Snow Mas! Record-Breaking Blizzard Exits Area

Blizzard warning issued

By Jim Iovino
|  Wednesday, Feb 10, 2010  |  Updated 11:02 PM EDT
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Some element to todays Blizzard set to music

Some element to todays Blizzard set to music

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The heavy snow has stopped falling, and except for a few lingering bands, the snowstorm almost has left the D.C. area entirely, but you can't always tell thanks to the wind.

Strong wind gusts created whiteout conditions throughout the day Wednesday and continue threatening to make huge snow drifts.

On Wednesday morning the National Weather Service issued a blizzard warning for the Washington region until 7 p.m. It was extended to 10 p.m. for D.C. and Montgomery, Prince George's, Charles, Frederick, Howard, Anne Arundel, Calvert and St. Mary's counties in Maryland. Previously, a winter storm warning was in effect.

All jurisdictions advised people not to drive in the snow, as road conditions are deteriorating -- and they weren't very good to start with.

Meanwhile, the District set a winter record for total snowfall. By 2 p.m., D.C. had broken the 1898-1899 seasonal record of 54.4 inches.

That means D.C. has gotten more than a foot more snow than the more snow-familiar city of Denver has had this year (41.4 inches).

NBC4's meteorologists predicted 10-15 inches of mostly snow in D.C. and the near suburbs, 15-20 inches further north, and 5-10 inches of snow south of the D.C. area. By noon Wednesday, eight inches of snow had fallen on D.C.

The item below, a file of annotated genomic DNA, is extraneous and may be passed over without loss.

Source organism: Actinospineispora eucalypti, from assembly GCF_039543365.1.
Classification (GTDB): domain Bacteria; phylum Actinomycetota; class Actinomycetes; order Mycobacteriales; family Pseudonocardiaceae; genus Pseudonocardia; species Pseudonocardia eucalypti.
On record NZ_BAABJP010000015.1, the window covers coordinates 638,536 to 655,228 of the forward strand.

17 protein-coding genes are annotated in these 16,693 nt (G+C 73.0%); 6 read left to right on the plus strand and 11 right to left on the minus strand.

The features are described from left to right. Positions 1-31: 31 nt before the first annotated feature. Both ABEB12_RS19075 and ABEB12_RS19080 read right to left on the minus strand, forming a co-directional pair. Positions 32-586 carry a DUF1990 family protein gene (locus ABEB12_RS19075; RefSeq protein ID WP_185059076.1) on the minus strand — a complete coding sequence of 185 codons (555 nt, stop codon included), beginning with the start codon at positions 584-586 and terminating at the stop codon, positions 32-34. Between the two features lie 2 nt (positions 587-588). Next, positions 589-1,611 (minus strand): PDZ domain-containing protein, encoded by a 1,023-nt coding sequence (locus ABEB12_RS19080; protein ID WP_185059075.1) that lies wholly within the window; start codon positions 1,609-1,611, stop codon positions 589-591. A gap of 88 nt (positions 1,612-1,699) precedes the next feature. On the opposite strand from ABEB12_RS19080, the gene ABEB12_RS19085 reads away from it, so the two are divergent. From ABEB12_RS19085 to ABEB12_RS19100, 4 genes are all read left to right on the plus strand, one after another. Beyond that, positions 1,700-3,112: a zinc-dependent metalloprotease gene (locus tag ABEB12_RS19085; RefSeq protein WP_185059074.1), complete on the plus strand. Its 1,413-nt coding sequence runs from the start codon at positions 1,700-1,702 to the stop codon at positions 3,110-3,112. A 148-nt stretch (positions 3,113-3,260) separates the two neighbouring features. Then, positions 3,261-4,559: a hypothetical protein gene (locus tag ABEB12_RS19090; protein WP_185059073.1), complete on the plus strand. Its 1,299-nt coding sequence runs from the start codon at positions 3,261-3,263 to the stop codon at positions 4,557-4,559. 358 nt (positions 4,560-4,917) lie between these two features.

Visibility was a quarter mile to a half mile throughout the area at midday, with wind gusts up to 30 mph in D.C., down from about 45 mph earlier Wednesday. Temperatures were in the low 20s with wind chills in single digits.

The wind could cause considerable blowing and drifting of snow through the night, with drifts reaching 6 feet.

Light snow began falling in the District before 4 p.m. Tuesday. The storm brought a wintry mix to the D.C. area Tuesday, but that mix moved into southern Maryland later Tuesday. It turned back to all snow Wednesday morning, NBC4 meteorologist Chuck Bell said.

NBC4 meteorologist Tom Kierein said major storms like the ones we've already this winter occur in the D.C. area about once every 10 years.  But this storm was our third in about six weeks.

Stay with NBC4 and NBCWashington.com for updates.

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